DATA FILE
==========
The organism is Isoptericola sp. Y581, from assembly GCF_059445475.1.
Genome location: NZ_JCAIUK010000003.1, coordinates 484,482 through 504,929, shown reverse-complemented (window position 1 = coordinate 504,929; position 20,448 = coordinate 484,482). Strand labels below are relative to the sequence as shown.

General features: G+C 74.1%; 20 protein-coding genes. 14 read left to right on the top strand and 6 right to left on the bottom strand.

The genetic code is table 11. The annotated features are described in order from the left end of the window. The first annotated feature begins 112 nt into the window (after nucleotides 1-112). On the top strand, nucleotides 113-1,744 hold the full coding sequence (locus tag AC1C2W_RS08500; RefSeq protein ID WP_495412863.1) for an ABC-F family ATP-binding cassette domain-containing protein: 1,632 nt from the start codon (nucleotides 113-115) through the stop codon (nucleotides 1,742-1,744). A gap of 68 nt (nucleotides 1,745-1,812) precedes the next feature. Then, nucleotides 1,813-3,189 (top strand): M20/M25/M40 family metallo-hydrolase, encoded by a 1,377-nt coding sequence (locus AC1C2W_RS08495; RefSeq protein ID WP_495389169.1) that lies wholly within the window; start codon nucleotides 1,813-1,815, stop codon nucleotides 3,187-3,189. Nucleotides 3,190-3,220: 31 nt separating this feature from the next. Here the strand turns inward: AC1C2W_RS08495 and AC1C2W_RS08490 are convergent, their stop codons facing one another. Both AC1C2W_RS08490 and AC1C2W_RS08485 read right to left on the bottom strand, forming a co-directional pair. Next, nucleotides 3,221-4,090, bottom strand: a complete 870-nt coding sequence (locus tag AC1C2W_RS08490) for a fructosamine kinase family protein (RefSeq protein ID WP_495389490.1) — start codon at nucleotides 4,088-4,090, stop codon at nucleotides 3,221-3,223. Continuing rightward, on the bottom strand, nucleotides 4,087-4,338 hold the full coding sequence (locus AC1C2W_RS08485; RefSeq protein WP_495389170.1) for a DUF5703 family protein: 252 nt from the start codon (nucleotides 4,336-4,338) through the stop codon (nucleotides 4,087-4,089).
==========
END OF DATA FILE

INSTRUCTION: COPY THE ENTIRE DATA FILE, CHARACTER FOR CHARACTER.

The organism is Isoptericola sp. Y581, from assembly GCF_059445475.1.
Genome location: NZ_JCAIUK010000003.1, coordinates 484,482 through 504,929, shown reverse-complemented (window position 1 = coordinate 504,929; position 20,448 = coordinate 484,482). Strand labels below are relative to the sequence as shown.

General features: G+C 74.1%; 20 protein-coding genes. 14 read left to right on the top strand and 6 right to left on the bottom strand.

The genetic code is table 11. The annotated features are described in order from the left end of the window. The first annotated feature begins 112 nt into the window (after nucleotides 1-112). On the top strand, nucleotides 113-1,744 hold the full coding sequence (locus tag AC1C2W_RS08500; RefSeq protein ID WP_495412863.1) for an ABC-F family ATP-binding cassette domain-containing protein: 1,632 nt from the start codon (nucleotides 113-115) through the stop codon (nucleotides 1,742-1,744). A gap of 68 nt (nucleotides 1,745-1,812) precedes the next feature. Then, nucleotides 1,813-3,189 (top strand): M20/M25/M40 family metallo-hydrolase, encoded by a 1,377-nt coding sequence (locus AC1C2W_RS08495; RefSeq protein ID WP_495389169.1) that lies wholly within the window; start codon nucleotides 1,813-1,815, stop codon nucleotides 3,187-3,189. Nucleotides 3,190-3,220: 31 nt separating this feature from the next. Here the strand turns inward: AC1C2W_RS08495 and AC1C2W_RS08490 are convergent, their stop codons facing one another. Both AC1C2W_RS08490 and AC1C2W_RS08485 read right to left on the bottom strand, forming a co-directional pair. Next, nucleotides 3,221-4,090, bottom strand: a complete 870-nt coding sequence (locus tag AC1C2W_RS08490) for a fructosamine kinase family protein (RefSeq protein ID WP_495389490.1) — start codon at nucleotides 4,088-4,090, stop codon at nucleotides 3,221-3,223. Continuing rightward, on the bottom strand, nucleotides 4,087-4,338 hold the full coding sequence (locus AC1C2W_RS08485; RefSeq protein WP_495389170.1) for a DUF5703 family protein: 252 nt from the start codon (nucleotides 4,336-4,338) through the stop codon (nucleotides 4,087-4,089).